Docker Policy Examples

Apcera provides a Docker-specific policy claim for whitelisting Docker images that can be used to create jobs and packages. You can write policy that restricts Docker image availability by registry location (Docker Hub or a private Quay registry, for example), image repository ("apcerademos", e.g.), and image name and version tag ("nats:latest" or "mysql:5.7.14", e.g.).

Note that Docker policy is always written against the job:: realm, regardless of whether you are creating an application from a Docker image (with apc docker run) or just creating a package from an image (with apc docker pull), as explained below.

Docker image whitelisting

To create an application or package from a Docker image you must define a docker.allow claim on the job:: realm of the target app or package resource. Without docker.allow policy, you cannot deploy Docker jobs or create Docker packages in the system.

Whitelisting for app creation

To create an application from a Docker image using apc docker run <app-name> (or equivalent Web Console menu) policy must be defined that allows access to the specified Docker image in the target namespace or at the target FQN. For example, in the following example the authenticated user does not have the necessary policy permissions to create an app in the current namespace from the latest NATS Docker image:

apc docker run nats1 --image nats:latest --restart always
Error: Docker image "https://registry-1.docker.io/library/nats:latest" not allowed by policy:
missing claim "docker.allow \"https://registry-1.docker.io/library/nats:latest\""
on "job::/sandbox/user::nats1"

As the error message indicates, you must add policy that allows job::/sandbox/user::nats1 to pull the latest NATS image from Docker Hub, as shown below:

job::/sandbox/user::nats1 {
  { docker.allow "https://registry-1.docker.io/nats:latest" }
}

Also see Global and fine-grained whitelisting.

Whitelisting for package creation

The apc docker pull <package-name> command creates a new package from a Docker image. When you run this command Apcera checks if the specified Docker image would be allowed to run as a "hypothetical" job in the same namespace. For example, if the package being created is package::/namespace/pkg::mypackage then the cluster checks job::/namespace/pkg for the necessary docker.allow policy. Note that only the namespace is checked for policy compliance, not including the resource's local name.

For example, consider the following apc docker pull command that fails because the proper policy is not in place:

apc docker pull /mypackages/docker::nats-pkg --image nats:0.9.4
[nats-pkg] -- Pulling Docker image -- checking policy
[error] -- Docker image "https://registry-1.docker.io/library/nats:0.9.4" not allowed by policy:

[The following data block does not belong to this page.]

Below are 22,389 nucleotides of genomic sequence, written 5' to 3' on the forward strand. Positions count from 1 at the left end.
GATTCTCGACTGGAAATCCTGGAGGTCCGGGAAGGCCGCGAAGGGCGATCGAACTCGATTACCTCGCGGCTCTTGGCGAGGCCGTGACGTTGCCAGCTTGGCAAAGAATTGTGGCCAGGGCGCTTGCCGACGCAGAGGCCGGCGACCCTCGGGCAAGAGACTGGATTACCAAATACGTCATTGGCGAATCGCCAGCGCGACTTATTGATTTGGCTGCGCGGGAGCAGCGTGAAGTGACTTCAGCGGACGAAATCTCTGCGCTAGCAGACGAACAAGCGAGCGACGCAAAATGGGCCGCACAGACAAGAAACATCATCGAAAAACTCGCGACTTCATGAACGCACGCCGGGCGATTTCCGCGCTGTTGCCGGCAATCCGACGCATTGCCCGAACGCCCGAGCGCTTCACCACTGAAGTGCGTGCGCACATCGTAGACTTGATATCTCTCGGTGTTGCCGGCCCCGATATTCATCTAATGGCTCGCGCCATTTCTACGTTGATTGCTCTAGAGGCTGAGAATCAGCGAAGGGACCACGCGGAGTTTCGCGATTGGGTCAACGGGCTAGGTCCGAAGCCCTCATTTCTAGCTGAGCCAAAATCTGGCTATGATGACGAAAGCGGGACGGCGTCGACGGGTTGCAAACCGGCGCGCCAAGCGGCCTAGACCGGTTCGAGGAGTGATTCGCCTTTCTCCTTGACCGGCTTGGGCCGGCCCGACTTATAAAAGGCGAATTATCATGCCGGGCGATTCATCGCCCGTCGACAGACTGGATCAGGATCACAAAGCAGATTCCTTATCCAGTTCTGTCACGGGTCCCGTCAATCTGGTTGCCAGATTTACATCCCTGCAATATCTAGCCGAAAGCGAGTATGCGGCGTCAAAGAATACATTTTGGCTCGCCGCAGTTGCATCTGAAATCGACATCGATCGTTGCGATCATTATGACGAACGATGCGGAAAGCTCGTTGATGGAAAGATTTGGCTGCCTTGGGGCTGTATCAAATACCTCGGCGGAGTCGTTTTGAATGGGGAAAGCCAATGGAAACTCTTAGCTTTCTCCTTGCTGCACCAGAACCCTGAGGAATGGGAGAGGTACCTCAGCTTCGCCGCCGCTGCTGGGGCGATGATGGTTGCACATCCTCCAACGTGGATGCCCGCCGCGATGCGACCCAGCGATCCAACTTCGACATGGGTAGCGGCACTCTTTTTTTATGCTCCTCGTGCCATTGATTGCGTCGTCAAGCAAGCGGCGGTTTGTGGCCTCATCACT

missing claim "docker.allow \"https://registry-1.docker.io/library/nats:0.9.4\"" 
on "job::/mypackages/docker::nats-pkg"

The following policy on the job:: realm fixes this error by allowing the authenticated user to pull any tagged version of the NATS image:

job::/mypackages/docker {
  { docker.allow "https://registry-1.docker.io/library/nats" }
}

Note: Despite the wording of the "missing claim" error message shown previously, it's recommended that Docker policy for creating packages be written against the "hypothetical" job's namespace (job::/mypackages/docker) as shown above, rather than it's fully-qualified name (job::/mypackages/docker::nats-pkg) (as the error states).

Global and fine-grained whitelisting

The following policy grants Docker job deployment and package creation globally across the cluster:

job::/ {
  { docker.allow "*" }
}

However, you can also use docker.allow for more fine-grained control over what Docker images can be pulled and deployed to the system. For example, the following policy explicitly allows the mybin/redis Docker image:

job::/sandbox/user {
  { docker.allow "https://registry-1.docker.io/mybin/redis" }
}

The following policy explicitly allows the mybin/redis Docker image (any tagged version) and the nats image, the latter only with the latest tag:

job::/sandbox/user {
  { docker.allow "https://registry-1.docker.io/mybin/redis", "https://registry-1.docker.io/nats:latest" }
}

Note that the policy is permissive from left to right. For example, the following policy would allow any image from Docker Hub:

job::/sandbox/user {
  { docker.allow "https://registry-1.docker.io" }
}

In comparison, the following policy would only allow images from Docker Hub in the /mybin repository.

job::/sandbox/user {
  { docker.allow "https://registry-1.docker.io/mybin" }
}

See also Docker whitelisting.